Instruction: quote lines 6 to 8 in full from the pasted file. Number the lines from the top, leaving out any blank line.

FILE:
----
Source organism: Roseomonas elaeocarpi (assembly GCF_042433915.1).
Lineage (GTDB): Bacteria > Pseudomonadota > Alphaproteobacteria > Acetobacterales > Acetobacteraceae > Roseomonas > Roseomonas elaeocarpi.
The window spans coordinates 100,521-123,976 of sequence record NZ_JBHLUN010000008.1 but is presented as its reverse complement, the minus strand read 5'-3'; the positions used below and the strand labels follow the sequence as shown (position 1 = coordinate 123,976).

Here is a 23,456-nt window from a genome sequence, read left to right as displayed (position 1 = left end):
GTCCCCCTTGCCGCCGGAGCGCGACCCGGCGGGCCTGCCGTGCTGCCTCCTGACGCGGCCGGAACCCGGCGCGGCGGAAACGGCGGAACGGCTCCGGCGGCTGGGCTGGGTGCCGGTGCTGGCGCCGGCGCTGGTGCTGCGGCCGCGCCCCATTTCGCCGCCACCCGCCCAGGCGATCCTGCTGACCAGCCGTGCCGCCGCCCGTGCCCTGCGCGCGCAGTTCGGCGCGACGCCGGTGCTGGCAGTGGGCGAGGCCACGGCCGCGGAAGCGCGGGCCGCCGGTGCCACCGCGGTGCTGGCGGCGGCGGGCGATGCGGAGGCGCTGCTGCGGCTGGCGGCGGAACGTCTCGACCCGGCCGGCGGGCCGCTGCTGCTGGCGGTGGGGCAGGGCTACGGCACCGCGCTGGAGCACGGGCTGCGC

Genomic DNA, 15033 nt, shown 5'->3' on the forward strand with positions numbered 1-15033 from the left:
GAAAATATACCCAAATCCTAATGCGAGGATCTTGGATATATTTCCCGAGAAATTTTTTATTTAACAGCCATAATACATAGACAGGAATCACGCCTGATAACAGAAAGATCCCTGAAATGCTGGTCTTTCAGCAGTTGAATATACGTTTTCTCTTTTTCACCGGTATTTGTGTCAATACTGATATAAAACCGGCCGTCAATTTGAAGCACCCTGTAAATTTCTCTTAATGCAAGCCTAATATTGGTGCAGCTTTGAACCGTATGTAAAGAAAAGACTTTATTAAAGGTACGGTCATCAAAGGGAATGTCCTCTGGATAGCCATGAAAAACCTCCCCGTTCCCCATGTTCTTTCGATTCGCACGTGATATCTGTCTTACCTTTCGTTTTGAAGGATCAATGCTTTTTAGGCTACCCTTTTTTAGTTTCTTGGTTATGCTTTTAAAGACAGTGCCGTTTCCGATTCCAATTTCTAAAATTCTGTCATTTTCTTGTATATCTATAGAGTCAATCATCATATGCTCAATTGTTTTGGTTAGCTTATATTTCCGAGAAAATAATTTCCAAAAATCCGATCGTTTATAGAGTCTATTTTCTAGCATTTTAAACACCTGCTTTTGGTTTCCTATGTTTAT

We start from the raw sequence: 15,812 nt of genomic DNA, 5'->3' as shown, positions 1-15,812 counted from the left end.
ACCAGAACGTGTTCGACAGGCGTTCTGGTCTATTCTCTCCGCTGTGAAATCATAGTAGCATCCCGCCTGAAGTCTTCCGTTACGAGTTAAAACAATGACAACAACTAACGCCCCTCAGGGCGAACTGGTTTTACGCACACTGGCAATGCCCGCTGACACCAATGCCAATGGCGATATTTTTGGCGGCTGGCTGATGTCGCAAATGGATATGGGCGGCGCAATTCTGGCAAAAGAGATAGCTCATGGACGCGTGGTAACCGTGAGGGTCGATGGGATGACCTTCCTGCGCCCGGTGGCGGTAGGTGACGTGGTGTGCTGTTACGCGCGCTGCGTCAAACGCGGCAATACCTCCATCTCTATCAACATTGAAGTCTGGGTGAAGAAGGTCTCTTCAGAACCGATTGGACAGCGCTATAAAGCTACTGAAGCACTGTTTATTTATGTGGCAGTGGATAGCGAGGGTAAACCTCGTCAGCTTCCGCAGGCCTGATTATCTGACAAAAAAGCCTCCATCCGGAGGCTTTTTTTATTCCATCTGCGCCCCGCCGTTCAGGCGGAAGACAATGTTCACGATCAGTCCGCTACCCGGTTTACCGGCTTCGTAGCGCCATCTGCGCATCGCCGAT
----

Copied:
Genomic DNA, 15033 nt, shown 5'->3' on the forward strand with positions numbered 1-15033 from the left:
GAAAATATACCCAAATCCTAATGCGAGGATCTTGGATATATTTCCCGAGAAATTTTTTATTTAACAGCCATAATACATAGACAGGAATCACGCCTGATAACAGAAAGATCCCTGAAATGCTGGTCTTTCAGCAGTTGAATATACGTTTTCTCTTTTTCACCGGTATTTGTGTCAATACTGATATAAAACCGGCCGTCAATTTGAAGCACCCTGTAAATTTCTCTTAATGCAAGCCTAATATTGGTGCAGCTTTGAACCGTATGTAAAGAAAAGACTTTATTAAAGGTACGGTCATCAAAGGGAATGTCCTCTGGATAGCCATGAAAAACCTCCCCGTTCCCCATGTTCTTTCGATTCGCACGTGATATCTGTCTTACCTTTCGTTTTGAAGGATCAATGCTTTTTAGGCTACCCTTTTTTAGTTTCTTGGTTATGCTTTTAAAGACAGTGCCGTTTCCGATTCCAATTTCTAAAATTCTGTCATTTTCTTGTATATCTATAGAGTCAATCATCATATGCTCAATTGTTTTGGTTAGCTTATATTTCCGAGAAAATAATTTCCAAAAATCCGATCGTTTATAGAGTCTATTTTCTAGCATTTTAAACACCTGCTTTTGGTTTCCTATGTTTAT

We start from the raw sequence: 15,812 nt of genomic DNA, 5'->3' as shown, positions 1-15,812 counted from the left end.